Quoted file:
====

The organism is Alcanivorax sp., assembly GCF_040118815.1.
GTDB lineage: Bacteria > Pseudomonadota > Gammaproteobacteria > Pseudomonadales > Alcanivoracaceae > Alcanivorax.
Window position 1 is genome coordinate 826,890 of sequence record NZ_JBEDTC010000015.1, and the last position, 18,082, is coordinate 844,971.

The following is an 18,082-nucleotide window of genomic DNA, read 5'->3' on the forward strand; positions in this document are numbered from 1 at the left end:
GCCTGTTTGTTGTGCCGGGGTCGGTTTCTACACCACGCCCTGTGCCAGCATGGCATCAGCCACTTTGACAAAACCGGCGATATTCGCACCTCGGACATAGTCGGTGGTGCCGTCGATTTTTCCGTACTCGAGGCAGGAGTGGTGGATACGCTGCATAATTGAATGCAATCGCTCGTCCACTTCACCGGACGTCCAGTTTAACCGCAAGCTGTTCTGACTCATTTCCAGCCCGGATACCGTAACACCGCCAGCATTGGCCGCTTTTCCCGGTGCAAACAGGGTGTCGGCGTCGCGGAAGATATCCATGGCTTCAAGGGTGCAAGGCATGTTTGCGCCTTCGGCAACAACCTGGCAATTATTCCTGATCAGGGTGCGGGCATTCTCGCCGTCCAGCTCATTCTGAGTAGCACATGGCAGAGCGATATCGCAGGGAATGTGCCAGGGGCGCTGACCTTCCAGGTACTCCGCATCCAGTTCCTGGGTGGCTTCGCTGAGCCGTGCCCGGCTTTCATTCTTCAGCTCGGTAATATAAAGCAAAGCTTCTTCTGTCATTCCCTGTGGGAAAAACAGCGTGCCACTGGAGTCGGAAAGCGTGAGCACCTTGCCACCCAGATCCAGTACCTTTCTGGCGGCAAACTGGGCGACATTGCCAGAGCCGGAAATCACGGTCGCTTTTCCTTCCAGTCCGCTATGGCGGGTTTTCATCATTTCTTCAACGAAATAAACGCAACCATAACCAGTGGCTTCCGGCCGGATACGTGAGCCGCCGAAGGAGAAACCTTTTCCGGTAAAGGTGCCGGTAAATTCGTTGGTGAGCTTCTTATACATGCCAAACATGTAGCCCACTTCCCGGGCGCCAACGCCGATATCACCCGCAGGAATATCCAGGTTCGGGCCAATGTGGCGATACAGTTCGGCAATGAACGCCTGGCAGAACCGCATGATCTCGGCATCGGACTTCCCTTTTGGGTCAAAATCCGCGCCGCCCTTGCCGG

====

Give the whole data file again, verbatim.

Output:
The organism is Alcanivorax sp., assembly GCF_040118815.1.
GTDB lineage: Bacteria > Pseudomonadota > Gammaproteobacteria > Pseudomonadales > Alcanivoracaceae > Alcanivorax.
Window position 1 is genome coordinate 826,890 of sequence record NZ_JBEDTC010000015.1, and the last position, 18,082, is coordinate 844,971.

The following is an 18,082-nucleotide window of genomic DNA, read 5'->3' on the forward strand; positions in this document are numbered from 1 at the left end:
GCCTGTTTGTTGTGCCGGGGTCGGTTTCTACACCACGCCCTGTGCCAGCATGGCATCAGCCACTTTGACAAAACCGGCGATATTCGCACCTCGGACATAGTCGGTGGTGCCGTCGATTTTTCCGTACTCGAGGCAGGAGTGGTGGATACGCTGCATAATTGAATGCAATCGCTCGTCCACTTCACCGGACGTCCAGTTTAACCGCAAGCTGTTCTGACTCATTTCCAGCCCGGATACCGTAACACCGCCAGCATTGGCCGCTTTTCCCGGTGCAAACAGGGTGTCGGCGTCGCGGAAGATATCCATGGCTTCAAGGGTGCAAGGCATGTTTGCGCCTTCGGCAACAACCTGGCAATTATTCCTGATCAGGGTGCGGGCATTCTCGCCGTCCAGCTCATTCTGAGTAGCACATGGCAGAGCGATATCGCAGGGAATGTGCCAGGGGCGCTGACCTTCCAGGTACTCCGCATCCAGTTCCTGGGTGGCTTCGCTGAGCCGTGCCCGGCTTTCATTCTTCAGCTCGGTAATATAAAGCAAAGCTTCTTCTGTCATTCCCTGTGGGAAAAACAGCGTGCCACTGGAGTCGGAAAGCGTGAGCACCTTGCCACCCAGATCCAGTACCTTTCTGGCGGCAAACTGGGCGACATTGCCAGAGCCGGAAATCACGGTCGCTTTTCCTTCCAGTCCGCTATGGCGGGTTTTCATCATTTCTTCAACGAAATAAACGCAACCATAACCAGTGGCTTCCGGCCGGATACGTGAGCCGCCGAAGGAGAAACCTTTTCCGGTAAAGGTGCCGGTAAATTCGTTGGTGAGCTTCTTATACATGCCAAACATGTAGCCCACTTCCCGGGCGCCAACGCCGATATCACCCGCAGGAATATCCAGGTTCGGGCCAATGTGGCGATACAGTTCGGCAATGAACGCCTGGCAGAACCGCATGATCTCGGCATCGGACTTCCCTTTTGGGTCAAAATCCGCGCCGCCCTTGCCGG